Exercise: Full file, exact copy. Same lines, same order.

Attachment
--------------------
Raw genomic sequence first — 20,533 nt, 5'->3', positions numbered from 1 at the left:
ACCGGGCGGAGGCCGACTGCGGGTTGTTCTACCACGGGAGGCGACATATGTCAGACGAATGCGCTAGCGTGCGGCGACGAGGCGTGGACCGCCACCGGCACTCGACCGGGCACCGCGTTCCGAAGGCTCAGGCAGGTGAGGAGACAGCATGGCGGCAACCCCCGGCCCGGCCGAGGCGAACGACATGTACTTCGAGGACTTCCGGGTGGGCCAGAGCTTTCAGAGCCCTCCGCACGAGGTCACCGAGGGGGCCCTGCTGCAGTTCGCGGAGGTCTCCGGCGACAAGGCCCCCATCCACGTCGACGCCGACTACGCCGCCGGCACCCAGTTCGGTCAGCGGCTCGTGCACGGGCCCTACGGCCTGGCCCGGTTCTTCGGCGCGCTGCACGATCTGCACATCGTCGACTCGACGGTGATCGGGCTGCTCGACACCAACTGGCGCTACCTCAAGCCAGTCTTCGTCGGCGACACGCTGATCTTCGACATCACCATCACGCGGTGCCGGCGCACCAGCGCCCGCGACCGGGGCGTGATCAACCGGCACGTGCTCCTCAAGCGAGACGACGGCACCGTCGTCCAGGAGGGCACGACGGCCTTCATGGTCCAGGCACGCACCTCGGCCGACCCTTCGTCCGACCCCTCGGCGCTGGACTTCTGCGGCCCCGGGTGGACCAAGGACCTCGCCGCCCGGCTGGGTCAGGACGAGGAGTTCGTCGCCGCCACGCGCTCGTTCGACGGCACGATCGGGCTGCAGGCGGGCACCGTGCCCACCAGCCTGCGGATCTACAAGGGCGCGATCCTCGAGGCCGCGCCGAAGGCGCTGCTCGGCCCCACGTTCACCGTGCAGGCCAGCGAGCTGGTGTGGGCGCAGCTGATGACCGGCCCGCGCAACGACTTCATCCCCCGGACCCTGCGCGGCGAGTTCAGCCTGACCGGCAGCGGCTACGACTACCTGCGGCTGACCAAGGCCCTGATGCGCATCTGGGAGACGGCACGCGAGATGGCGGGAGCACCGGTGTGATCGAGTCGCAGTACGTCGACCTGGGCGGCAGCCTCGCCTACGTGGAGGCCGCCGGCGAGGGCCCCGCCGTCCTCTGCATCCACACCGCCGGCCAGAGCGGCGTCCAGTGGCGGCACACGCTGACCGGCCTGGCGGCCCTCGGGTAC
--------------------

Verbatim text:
Raw genomic sequence first — 20,533 nt, 5'->3', positions numbered from 1 at the left:
ACCGGGCGGAGGCCGACTGCGGGTTGTTCTACCACGGGAGGCGACATATGTCAGACGAATGCGCTAGCGTGCGGCGACGAGGCGTGGACCGCCACCGGCACTCGACCGGGCACCGCGTTCCGAAGGCTCAGGCAGGTGAGGAGACAGCATGGCGGCAACCCCCGGCCCGGCCGAGGCGAACGACATGTACTTCGAGGACTTCCGGGTGGGCCAGAGCTTTCAGAGCCCTCCGCACGAGGTCACCGAGGGGGCCCTGCTGCAGTTCGCGGAGGTCTCCGGCGACAAGGCCCCCATCCACGTCGACGCCGACTACGCCGCCGGCACCCAGTTCGGTCAGCGGCTCGTGCACGGGCCCTACGGCCTGGCCCGGTTCTTCGGCGCGCTGCACGATCTGCACATCGTCGACTCGACGGTGATCGGGCTGCTCGACACCAACTGGCGCTACCTCAAGCCAGTCTTCGTCGGCGACACGCTGATCTTCGACATCACCATCACGCGGTGCCGGCGCACCAGCGCCCGCGACCGGGGCGTGATCAACCGGCACGTGCTCCTCAAGCGAGACGACGGCACCGTCGTCCAGGAGGGCACGACGGCCTTCATGGTCCAGGCACGCACCTCGGCCGACCCTTCGTCCGACCCCTCGGCGCTGGACTTCTGCGGCCCCGGGTGGACCAAGGACCTCGCCGCCCGGCTGGGTCAGGACGAGGAGTTCGTCGCCGCCACGCGCTCGTTCGACGGCACGATCGGGCTGCAGGCGGGCACCGTGCCCACCAGCCTGCGGATCTACAAGGGCGCGATCCTCGAGGCCGCGCCGAAGGCGCTGCTCGGCCCCACGTTCACCGTGCAGGCCAGCGAGCTGGTGTGGGCGCAGCTGATGACCGGCCCGCGCAACGACTTCATCCCCCGGACCCTGCGCGGCGAGTTCAGCCTGACCGGCAGCGGCTACGACTACCTGCGGCTGACCAAGGCCCTGATGCGCATCTGGGAGACGGCACGCGAGATGGCGGGAGCACCGGTGTGATCGAGTCGCAGTACGTCGACCTGGGCGGCAGCCTCGCCTACGTGGAGGCCGCCGGCGAGGGCCCCGCCGTCCTCTGCATCCACACCGCCGGCCAGAGCGGCGTCCAGTGGCGGCACACGCTGACCGGCCTGGCGGCCCTCGGGTAC